For me, comedy is a tricky one. Not everyone finds humour in the same situations and it balances on a very thin line of funny or awkward. Anyone in the audience can tell the difference in the way people laugh at a comedy show, and it can fall flat pretty quickly. That is why I, personally, prefer comedy that focuses on the way it is told rather than waiting for a punchline that could swing either way. The delivery of the performance is what I believe drives the show and binds the audience together to find a common space where everyone can laugh, despite the many differences.
This is exactly why I enjoyed John Vlismas’ new show Brain Dump. And I must admit surprisingly so, because with my limited knowledge of Vlismas, one thing I do know is that nothing is off limits and swearing is more like a part of his vocabulary than it is a bad word. Although not all of his subject matter was relatable, his delivery still had me giggling. Pushing past all that, the 2 hour show is packed with informative knowledge about the brain using his dad’s recent stroke as a basis for his material. (Don’t worry, we were told he is doing much better.) Vlismas has clearly done his homework and fluidly uses medical terms like it’s his profession, while constantly keeping the ball in the air with the audience’s attention and laughter. He starts the show with an absolute bang, where I was already crying from laughing and my smile lines ached. Somewhere in the middle the information weighed down the pace, but Vlismas was able to pick it back up and end the show on a high, with some audience members still chuckling as they walked out.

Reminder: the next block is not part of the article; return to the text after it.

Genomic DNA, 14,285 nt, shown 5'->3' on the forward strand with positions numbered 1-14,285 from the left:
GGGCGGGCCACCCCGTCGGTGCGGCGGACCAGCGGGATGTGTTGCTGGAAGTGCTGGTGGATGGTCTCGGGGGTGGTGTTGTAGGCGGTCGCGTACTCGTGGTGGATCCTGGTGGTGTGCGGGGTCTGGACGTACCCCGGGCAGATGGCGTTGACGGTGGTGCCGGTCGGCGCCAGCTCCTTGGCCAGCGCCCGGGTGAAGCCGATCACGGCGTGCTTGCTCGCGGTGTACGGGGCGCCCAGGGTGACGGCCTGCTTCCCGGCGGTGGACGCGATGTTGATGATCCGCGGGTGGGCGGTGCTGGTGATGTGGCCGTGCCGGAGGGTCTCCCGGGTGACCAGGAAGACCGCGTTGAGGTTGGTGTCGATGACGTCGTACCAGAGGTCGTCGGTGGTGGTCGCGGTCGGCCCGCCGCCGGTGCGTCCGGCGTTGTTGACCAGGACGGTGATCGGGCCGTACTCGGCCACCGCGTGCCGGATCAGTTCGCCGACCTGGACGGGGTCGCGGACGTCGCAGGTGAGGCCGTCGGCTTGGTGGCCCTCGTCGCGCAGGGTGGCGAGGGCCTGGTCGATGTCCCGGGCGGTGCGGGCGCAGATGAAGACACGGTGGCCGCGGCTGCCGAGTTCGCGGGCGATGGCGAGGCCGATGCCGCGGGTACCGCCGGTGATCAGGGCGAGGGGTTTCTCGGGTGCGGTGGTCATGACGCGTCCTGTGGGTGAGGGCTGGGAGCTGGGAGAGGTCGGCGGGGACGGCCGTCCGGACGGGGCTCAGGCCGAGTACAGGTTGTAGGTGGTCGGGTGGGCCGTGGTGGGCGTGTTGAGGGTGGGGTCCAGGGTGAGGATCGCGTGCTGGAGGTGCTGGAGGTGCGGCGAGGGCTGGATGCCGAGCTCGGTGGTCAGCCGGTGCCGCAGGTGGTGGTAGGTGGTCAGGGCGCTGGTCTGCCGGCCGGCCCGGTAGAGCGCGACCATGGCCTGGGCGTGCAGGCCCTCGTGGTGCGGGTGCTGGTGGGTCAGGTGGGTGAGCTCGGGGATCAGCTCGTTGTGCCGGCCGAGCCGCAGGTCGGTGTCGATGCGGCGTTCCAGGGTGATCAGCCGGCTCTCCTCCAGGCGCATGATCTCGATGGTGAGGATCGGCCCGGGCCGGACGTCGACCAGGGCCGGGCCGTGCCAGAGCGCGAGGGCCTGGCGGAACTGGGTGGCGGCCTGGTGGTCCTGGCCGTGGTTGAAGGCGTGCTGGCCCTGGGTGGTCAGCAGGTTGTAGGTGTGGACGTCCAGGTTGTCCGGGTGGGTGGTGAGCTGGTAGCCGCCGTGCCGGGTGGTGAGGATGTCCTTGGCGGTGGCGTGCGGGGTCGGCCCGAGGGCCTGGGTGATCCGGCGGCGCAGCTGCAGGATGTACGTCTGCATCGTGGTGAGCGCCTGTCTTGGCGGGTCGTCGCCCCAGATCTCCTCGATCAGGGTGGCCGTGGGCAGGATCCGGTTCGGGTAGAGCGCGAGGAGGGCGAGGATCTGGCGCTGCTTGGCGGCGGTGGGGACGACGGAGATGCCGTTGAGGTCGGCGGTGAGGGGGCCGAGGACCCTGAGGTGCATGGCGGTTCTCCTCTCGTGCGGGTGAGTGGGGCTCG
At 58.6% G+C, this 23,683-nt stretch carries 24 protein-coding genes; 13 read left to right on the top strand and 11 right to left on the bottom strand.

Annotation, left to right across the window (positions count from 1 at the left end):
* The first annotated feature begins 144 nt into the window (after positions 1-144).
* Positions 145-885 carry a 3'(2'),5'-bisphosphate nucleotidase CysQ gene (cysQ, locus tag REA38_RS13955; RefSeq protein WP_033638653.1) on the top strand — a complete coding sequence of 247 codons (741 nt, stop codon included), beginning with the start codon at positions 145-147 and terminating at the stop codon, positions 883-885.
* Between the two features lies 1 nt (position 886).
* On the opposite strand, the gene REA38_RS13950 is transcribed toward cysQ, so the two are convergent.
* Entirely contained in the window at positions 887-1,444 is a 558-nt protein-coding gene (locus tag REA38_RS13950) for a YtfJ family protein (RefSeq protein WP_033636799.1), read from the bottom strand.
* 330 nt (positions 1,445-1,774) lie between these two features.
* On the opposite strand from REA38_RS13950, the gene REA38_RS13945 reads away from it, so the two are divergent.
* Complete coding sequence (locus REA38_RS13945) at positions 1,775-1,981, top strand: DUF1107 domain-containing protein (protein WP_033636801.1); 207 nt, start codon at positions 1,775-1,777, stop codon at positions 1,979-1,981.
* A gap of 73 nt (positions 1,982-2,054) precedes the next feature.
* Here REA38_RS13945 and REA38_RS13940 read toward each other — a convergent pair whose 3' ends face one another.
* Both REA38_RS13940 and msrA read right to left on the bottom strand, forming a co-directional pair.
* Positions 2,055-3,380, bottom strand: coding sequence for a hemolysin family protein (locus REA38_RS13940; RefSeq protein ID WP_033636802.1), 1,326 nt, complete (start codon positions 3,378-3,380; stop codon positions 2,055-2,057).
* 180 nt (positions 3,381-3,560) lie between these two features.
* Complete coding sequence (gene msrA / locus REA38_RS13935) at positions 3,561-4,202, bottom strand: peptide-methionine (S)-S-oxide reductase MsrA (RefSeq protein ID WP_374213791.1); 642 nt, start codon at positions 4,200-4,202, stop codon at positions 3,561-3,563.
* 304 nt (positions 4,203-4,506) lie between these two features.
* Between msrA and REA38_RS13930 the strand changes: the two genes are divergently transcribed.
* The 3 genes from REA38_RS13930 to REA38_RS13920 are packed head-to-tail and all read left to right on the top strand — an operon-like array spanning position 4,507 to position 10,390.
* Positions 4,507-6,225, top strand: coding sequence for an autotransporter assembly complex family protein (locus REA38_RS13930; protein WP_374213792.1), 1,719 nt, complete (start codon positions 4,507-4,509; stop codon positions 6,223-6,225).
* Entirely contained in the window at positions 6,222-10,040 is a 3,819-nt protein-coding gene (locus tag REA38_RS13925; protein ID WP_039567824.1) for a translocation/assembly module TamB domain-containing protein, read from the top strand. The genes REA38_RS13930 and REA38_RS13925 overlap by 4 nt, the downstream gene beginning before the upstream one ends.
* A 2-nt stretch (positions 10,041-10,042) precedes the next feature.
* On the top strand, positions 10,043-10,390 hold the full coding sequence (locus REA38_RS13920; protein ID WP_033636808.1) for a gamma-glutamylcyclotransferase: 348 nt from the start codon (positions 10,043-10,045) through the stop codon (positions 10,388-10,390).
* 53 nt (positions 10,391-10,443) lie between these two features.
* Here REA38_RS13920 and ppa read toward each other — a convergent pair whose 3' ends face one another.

With Vlismas, he doesn’t hide who he is and straight out of the gate he lays down the terms and conditions. He’s brutally honest, and cleverly witty, always grabbing your attention by interacting with a few audience members. Yet not in the way that makes you feel stupid, or like you have to slouch in your chair and avoid eye contact the whole time. The focus is on him and his material, which is exactly why you’ve come to see the show. And the material is plenty! With no interval, the show flows from beginning to end without loosing the audience’ energy that Vlismas worked so hard to get from the start. For a one-man show, this is incredibly impressive and a lot of hard work.
Also, not forgetting Gilli Apter, who opened the show with the trendiest outfit and a cool charisma that made me want to be best friends with her, or know more about her, or both. Apter eased the audience into their seats, especially the very late comers who of course were seated right in the front. Fairly new to the stand up comedy scene, her years of experience in the entertainment industry is a strong back bone to give her the confidence on stage.
Brain Dump is currently running until 12 August 2018, at Studio Theatre at Montecasino. Tickets are available from the Box Office at Montecasino or at Computicket.
Read the press release here, which perfectly describes the tone of the show.
The show is advised for persons 16 years or older due to language and subject matter.